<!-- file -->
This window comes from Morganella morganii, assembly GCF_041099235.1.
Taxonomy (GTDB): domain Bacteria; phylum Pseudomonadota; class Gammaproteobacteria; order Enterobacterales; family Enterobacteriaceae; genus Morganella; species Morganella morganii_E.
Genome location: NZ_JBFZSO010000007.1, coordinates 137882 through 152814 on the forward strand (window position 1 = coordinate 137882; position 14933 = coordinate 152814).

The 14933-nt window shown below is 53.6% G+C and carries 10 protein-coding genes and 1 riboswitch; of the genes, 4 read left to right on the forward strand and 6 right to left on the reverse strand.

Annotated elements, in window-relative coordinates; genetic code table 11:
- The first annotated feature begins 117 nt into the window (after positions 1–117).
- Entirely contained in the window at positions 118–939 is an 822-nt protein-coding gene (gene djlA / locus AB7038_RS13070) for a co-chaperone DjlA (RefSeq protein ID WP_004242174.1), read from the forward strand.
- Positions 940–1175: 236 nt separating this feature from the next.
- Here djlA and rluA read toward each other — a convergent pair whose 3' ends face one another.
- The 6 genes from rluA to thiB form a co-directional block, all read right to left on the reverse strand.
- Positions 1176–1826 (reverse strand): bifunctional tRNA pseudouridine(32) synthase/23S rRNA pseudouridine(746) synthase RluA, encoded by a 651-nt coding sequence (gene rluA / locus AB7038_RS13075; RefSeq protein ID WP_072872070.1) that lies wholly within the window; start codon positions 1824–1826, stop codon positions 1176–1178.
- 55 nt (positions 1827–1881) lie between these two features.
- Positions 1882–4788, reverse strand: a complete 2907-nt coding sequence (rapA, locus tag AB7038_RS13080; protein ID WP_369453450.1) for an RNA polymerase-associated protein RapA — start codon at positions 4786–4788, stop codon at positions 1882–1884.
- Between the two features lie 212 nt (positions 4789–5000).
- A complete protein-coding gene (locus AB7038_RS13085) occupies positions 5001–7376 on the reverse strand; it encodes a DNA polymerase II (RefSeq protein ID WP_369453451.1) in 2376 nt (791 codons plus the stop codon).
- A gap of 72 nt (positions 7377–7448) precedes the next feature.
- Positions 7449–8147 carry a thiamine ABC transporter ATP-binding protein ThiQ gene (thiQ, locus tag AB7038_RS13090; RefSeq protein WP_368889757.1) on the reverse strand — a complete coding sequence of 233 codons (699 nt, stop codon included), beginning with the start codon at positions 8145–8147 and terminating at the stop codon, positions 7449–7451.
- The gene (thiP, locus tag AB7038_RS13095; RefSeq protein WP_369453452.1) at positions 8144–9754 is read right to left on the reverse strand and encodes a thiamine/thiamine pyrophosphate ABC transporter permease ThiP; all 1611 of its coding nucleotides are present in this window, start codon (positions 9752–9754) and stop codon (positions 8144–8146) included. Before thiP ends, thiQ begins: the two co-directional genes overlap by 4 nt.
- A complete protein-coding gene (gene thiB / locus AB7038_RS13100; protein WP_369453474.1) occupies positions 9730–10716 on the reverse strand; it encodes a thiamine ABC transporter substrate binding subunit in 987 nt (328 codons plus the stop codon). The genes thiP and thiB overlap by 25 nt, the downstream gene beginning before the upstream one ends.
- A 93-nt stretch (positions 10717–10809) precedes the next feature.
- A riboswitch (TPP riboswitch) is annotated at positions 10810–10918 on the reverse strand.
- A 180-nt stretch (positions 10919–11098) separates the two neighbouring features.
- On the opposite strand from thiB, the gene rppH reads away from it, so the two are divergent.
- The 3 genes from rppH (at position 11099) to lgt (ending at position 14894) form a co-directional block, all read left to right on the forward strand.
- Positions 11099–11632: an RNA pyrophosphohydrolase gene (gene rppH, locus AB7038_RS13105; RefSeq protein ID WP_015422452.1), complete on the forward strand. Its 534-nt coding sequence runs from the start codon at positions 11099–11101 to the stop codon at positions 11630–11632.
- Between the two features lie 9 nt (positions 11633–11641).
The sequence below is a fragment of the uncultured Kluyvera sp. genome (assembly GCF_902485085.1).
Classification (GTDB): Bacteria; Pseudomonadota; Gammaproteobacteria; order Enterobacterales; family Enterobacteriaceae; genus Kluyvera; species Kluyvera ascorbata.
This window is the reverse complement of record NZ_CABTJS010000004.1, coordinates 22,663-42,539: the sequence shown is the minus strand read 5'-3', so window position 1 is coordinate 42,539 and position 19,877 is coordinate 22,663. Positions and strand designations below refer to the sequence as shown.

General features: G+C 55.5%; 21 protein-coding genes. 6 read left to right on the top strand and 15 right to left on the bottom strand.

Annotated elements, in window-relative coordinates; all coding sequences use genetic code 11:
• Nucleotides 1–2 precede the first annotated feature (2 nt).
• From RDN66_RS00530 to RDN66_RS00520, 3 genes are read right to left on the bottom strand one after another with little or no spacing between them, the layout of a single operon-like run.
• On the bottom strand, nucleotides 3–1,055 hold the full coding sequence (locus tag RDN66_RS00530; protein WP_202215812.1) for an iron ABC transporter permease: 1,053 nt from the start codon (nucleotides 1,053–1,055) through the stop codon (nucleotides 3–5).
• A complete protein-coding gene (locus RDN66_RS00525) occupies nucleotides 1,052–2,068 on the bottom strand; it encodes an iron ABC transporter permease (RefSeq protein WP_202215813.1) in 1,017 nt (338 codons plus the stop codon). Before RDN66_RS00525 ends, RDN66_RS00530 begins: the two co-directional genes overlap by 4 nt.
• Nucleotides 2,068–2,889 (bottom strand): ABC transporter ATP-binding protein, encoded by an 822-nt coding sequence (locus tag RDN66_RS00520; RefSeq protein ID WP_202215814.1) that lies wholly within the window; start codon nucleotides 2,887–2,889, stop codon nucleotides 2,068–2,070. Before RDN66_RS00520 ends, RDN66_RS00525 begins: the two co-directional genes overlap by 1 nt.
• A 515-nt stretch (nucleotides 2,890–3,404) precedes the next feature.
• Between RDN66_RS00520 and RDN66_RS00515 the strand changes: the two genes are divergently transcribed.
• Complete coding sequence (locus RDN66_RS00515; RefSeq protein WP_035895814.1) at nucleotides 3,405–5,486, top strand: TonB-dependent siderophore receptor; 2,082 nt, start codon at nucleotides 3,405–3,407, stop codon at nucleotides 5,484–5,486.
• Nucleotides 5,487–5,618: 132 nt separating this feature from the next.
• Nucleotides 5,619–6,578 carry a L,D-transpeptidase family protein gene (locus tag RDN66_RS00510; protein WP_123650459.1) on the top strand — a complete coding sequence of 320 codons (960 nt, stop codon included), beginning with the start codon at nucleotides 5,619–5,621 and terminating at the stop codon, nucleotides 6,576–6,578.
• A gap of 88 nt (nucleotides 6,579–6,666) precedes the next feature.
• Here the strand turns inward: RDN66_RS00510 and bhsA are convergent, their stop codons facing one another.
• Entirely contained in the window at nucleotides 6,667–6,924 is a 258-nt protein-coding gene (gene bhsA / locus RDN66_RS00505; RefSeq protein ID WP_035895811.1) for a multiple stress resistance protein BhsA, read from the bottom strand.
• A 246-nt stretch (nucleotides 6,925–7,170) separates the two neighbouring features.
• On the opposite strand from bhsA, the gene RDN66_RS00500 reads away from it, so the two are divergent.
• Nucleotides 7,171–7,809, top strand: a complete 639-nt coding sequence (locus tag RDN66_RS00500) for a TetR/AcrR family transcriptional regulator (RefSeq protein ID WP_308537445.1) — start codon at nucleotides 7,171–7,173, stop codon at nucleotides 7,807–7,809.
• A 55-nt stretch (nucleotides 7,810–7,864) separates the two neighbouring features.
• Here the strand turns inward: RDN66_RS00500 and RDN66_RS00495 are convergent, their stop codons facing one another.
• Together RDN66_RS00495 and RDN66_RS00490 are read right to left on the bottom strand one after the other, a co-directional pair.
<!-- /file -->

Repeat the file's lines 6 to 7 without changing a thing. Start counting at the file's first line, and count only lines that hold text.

- The first annotated feature begins 117 nt into the window (after positions 1–117).
- Entirely contained in the window at positions 118–939 is an 822-nt protein-coding gene (gene djlA / locus AB7038_RS13070) for a co-chaperone DjlA (RefSeq protein ID WP_004242174.1), read from the forward strand.